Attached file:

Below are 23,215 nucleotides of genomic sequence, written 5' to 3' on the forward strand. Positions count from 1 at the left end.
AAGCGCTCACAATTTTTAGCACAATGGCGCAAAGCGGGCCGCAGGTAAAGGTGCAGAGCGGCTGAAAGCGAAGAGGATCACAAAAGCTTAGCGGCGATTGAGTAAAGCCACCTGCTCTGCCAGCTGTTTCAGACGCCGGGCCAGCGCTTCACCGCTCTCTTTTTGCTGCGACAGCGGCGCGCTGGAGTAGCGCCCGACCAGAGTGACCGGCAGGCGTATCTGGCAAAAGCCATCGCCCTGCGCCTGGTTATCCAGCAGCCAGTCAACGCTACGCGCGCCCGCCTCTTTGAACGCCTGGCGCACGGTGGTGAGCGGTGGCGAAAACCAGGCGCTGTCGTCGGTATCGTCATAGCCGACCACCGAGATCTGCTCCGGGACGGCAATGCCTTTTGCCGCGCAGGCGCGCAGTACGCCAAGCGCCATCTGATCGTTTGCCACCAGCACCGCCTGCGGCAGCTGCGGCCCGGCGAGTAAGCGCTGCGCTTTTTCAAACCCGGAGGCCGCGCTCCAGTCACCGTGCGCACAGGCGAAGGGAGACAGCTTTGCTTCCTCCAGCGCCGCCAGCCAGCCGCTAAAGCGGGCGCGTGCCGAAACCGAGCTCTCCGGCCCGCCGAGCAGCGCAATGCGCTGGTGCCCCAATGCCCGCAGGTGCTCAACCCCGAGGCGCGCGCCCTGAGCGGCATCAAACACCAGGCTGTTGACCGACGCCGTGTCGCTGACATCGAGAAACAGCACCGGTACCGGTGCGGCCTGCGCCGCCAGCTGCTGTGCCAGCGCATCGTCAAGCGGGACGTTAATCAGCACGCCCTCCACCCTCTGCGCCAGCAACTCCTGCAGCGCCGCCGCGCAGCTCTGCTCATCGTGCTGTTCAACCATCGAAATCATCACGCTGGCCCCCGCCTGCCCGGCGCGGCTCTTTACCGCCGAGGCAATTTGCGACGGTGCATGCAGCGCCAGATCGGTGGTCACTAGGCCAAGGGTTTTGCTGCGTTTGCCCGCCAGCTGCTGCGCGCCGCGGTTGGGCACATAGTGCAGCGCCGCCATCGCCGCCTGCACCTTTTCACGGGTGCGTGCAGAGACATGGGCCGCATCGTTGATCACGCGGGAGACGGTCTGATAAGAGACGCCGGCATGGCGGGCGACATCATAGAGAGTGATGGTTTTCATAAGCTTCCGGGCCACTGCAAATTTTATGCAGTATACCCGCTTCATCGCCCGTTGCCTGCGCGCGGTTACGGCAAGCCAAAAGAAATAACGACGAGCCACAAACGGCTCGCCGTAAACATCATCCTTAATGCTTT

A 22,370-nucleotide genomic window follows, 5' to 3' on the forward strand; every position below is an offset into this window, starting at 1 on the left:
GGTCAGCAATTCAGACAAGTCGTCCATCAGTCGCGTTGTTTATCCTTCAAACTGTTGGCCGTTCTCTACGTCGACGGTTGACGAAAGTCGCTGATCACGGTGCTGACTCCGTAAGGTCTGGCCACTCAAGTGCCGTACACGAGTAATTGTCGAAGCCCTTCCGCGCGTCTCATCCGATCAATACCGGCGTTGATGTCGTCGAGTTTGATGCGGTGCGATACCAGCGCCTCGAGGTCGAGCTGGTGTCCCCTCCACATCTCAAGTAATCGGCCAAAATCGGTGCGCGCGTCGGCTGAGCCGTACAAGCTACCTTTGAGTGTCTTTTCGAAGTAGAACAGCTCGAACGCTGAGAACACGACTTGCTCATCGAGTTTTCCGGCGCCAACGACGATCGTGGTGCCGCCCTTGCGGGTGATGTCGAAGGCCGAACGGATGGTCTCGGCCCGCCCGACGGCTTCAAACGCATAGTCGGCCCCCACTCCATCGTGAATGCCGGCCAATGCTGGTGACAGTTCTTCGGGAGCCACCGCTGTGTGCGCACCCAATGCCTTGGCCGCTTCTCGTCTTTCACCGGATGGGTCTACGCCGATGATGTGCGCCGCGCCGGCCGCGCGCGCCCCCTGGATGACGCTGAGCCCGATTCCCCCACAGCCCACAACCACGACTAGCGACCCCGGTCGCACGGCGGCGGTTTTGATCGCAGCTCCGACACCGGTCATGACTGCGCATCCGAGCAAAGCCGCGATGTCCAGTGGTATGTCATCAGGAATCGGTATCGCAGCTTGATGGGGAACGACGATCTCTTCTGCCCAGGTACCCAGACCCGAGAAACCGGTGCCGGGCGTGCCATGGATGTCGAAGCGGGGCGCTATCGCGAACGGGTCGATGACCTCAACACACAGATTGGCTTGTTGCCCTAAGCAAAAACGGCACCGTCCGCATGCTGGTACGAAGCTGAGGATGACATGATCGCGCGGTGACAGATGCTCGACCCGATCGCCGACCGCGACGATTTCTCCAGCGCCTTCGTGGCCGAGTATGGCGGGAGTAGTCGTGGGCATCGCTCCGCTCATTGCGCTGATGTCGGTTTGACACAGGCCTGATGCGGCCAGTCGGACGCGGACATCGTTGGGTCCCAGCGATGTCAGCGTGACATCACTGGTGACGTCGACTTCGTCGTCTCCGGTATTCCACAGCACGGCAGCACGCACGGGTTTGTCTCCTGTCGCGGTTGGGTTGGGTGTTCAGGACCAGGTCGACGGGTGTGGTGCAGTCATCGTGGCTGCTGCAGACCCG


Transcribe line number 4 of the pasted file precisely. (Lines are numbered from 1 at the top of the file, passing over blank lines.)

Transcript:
GGTCAGCAATTCAGACAAGTCGTCCATCAGTCGCGTTGTTTATCCTTCAAACTGTTGGCCGTTCTCTACGTCGACGGTTGACGAAAGTCGCTGATCACGGTGCTGACTCCGTAAGGTCTGGCCACTCAAGTGCCGTACACGAGTAATTGTCGAAGCCCTTCCGCGCGTCTCATCCGATCAATACCGGCGTTGATGTCGTCGAGTTTGATGCGGTGCGATACCAGCGCCTCGAGGTCGAGCTGGTGTCCCCTCCACATCTCAAGTAATCGGCCAAAATCGGTGCGCGCGTCGGCTGAGCCGTACAAGCTACCTTTGAGTGTCTTTTCGAAGTAGAACAGCTCGAACGCTGAGAACACGACTTGCTCATCGAGTTTTCCGGCGCCAACGACGATCGTGGTGCCGCCCTTGCGGGTGATGTCGAAGGCCGAACGGATGGTCTCGGCCCGCCCGACGGCTTCAAACGCATAGTCGGCCCCCACTCCATCGTGAATGCCGGCCAATGCTGGTGACAGTTCTTCGGGAGCCACCGCTGTGTGCGCACCCAATGCCTTGGCCGCTTCTCGTCTTTCACCGGATGGGTCTACGCCGATGATGTGCGCCGCGCCGGCCGCGCGCGCCCCCTGGATGACGCTGAGCCCGATTCCCCCACAGCCCACAACCACGACTAGCGACCCCGGTCGCACGGCGGCGGTTTTGATCGCAGCTCCGACACCGGTCATGACTGCGCATCCGAGCAAAGCCGCGATGTCCAGTGGTATGTCATCAGGAATCGGTATCGCAGCTTGATGGGGAACGACGATCTCTTCTGCCCAGGTACCCAGACCCGAGAAACCGGTGCCGGGCGTGCCATGGATGTCGAAGCGGGGCGCTATCGCGAACGGGTCGATGACCTCAACACACAGATTGGCTTGTTGCCCTAAGCAAAAACGGCACCGTCCGCATGCTGGTACGAAGCTGAGGATGACATGATCGCGCGGTGACAGATGCTCGACCCGATCGCCGACCGCGACGATTTCTCCAGCGCCTTCGTGGCCGAGTATGGCGGGAGTAGTCGTGGGCATCGCTCCGCTCATTGCGCTGATGTCGGTTTGACACAGGCCTGATGCGGCCAGTCGGACGCGGACATCGTTGGGTCCCAGCGATGTCAGCGTGACATCACTGGTGACGTCGACTTCGTCGTCTCCGGTATTCCACAGCACGGCAGCACGCACGGGTTTGTCTCCTGTCGCGGTTGGGTTGGGTGTTCAGGACCAGGTCGACGGGTGTGGTGCAGTCATCGTGGCTGCTGCAGACCCG